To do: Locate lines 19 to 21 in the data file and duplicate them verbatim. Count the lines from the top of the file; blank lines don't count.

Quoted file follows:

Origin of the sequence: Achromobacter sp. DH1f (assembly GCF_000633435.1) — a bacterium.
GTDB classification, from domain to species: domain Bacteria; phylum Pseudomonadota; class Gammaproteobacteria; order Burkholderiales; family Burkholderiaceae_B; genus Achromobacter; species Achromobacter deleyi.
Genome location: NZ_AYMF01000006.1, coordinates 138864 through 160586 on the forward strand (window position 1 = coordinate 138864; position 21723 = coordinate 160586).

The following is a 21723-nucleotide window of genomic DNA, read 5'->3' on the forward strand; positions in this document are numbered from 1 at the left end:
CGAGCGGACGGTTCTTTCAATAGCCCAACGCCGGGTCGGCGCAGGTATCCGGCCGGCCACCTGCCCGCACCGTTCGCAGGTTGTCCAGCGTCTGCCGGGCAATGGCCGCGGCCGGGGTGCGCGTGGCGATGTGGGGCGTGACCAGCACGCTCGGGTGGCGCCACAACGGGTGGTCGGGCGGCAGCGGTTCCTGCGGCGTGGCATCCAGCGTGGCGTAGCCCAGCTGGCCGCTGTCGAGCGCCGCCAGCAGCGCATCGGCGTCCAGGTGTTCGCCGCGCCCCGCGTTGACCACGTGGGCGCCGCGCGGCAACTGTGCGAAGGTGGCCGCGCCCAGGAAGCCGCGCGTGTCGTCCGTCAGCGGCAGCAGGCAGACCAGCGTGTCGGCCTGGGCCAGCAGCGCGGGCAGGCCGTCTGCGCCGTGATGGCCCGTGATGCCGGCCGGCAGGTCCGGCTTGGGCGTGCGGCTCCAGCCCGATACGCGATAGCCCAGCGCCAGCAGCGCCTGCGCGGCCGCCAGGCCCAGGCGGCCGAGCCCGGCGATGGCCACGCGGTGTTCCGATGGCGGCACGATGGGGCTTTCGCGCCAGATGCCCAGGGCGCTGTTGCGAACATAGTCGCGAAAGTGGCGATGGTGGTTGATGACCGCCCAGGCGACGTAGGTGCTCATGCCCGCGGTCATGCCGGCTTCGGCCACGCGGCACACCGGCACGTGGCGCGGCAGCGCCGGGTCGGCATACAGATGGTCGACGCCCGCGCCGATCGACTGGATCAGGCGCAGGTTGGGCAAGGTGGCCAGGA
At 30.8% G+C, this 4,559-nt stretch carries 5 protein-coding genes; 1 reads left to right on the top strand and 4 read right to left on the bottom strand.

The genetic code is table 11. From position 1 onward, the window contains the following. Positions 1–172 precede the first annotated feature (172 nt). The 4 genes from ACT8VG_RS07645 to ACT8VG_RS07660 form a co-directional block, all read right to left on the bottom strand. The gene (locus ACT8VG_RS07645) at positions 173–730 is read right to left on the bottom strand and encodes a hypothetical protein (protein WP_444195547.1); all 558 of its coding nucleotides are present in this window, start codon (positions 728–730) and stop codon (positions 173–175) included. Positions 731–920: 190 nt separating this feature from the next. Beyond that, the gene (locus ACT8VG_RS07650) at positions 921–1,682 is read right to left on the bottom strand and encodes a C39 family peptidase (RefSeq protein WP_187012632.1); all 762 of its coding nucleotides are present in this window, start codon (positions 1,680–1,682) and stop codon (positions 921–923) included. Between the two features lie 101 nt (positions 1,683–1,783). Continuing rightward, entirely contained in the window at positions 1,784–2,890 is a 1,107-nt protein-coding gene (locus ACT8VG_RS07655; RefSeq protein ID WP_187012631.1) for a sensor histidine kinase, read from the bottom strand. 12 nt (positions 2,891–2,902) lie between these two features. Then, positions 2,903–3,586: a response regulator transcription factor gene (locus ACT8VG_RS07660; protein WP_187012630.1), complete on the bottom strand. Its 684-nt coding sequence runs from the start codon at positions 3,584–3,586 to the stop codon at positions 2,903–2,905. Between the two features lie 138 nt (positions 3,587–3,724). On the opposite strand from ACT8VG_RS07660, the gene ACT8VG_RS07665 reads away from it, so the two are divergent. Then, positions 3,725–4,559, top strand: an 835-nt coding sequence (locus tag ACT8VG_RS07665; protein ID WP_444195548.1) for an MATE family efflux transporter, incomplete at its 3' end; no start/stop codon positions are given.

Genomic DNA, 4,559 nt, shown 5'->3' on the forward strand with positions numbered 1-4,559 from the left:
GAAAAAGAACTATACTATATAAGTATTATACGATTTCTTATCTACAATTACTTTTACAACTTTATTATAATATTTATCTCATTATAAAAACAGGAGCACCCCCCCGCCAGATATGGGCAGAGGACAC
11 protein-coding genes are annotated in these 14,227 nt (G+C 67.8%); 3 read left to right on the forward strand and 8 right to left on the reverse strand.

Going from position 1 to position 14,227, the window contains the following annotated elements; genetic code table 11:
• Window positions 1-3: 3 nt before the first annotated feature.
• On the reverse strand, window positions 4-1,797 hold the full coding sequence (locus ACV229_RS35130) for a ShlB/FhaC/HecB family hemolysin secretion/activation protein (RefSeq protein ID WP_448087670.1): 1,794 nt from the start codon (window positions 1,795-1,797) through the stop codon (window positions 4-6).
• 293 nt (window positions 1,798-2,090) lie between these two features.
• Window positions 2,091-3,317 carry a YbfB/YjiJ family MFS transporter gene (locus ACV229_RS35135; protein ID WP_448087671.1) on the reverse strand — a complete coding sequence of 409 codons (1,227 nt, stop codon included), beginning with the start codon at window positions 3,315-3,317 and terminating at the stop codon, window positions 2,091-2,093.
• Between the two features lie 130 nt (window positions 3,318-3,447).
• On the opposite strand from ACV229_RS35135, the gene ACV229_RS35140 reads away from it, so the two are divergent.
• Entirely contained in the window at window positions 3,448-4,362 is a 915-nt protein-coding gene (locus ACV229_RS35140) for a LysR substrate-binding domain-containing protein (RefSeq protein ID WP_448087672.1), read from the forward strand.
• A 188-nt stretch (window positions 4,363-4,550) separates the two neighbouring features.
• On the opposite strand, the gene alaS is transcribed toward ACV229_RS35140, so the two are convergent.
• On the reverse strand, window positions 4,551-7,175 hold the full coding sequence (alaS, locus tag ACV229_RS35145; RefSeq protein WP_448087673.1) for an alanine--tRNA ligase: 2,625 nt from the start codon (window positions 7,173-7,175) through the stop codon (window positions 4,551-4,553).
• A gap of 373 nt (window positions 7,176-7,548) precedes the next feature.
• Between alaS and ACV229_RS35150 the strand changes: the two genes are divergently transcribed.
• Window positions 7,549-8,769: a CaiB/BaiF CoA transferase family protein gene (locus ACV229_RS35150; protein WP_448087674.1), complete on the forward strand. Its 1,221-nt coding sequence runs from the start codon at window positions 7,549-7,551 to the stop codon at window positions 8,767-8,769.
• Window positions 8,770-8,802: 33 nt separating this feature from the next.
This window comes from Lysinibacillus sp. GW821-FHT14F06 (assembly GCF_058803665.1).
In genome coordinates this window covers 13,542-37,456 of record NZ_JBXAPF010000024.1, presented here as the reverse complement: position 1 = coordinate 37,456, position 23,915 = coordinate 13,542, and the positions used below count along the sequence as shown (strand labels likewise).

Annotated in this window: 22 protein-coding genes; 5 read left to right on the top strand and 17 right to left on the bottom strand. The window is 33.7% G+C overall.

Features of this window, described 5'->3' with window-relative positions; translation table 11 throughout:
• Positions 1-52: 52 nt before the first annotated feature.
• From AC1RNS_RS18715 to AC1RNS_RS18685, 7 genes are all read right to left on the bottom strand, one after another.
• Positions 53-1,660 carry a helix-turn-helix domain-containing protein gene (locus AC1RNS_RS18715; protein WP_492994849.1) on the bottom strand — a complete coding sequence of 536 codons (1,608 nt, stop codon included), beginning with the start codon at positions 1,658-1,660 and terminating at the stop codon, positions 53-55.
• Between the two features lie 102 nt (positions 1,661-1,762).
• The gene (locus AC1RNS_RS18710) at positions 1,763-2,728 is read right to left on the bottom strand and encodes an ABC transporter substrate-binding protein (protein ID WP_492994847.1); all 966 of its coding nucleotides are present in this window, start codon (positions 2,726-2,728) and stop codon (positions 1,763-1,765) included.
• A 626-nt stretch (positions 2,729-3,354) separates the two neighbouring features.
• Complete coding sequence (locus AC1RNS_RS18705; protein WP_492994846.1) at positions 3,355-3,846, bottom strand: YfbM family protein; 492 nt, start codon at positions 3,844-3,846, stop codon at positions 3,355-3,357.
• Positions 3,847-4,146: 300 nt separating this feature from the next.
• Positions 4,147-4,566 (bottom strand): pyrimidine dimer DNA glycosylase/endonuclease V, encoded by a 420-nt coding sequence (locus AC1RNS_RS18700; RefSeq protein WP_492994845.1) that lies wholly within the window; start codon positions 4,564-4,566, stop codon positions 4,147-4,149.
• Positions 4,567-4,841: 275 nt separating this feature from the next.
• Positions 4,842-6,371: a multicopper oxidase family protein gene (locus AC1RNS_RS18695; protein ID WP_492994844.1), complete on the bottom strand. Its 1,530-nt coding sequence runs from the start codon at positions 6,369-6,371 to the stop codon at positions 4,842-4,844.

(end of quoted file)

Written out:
• A 188-nt stretch (window positions 4,363-4,550) separates the two neighbouring features.
• On the opposite strand, the gene alaS is transcribed toward ACV229_RS35140, so the two are convergent.
• On the reverse strand, window positions 4,551-7,175 hold the full coding sequence (alaS, locus tag ACV229_RS35145; RefSeq protein WP_448087673.1) for an alanine--tRNA ligase: 2,625 nt from the start codon (window positions 7,173-7,175) through the stop codon (window positions 4,551-4,553).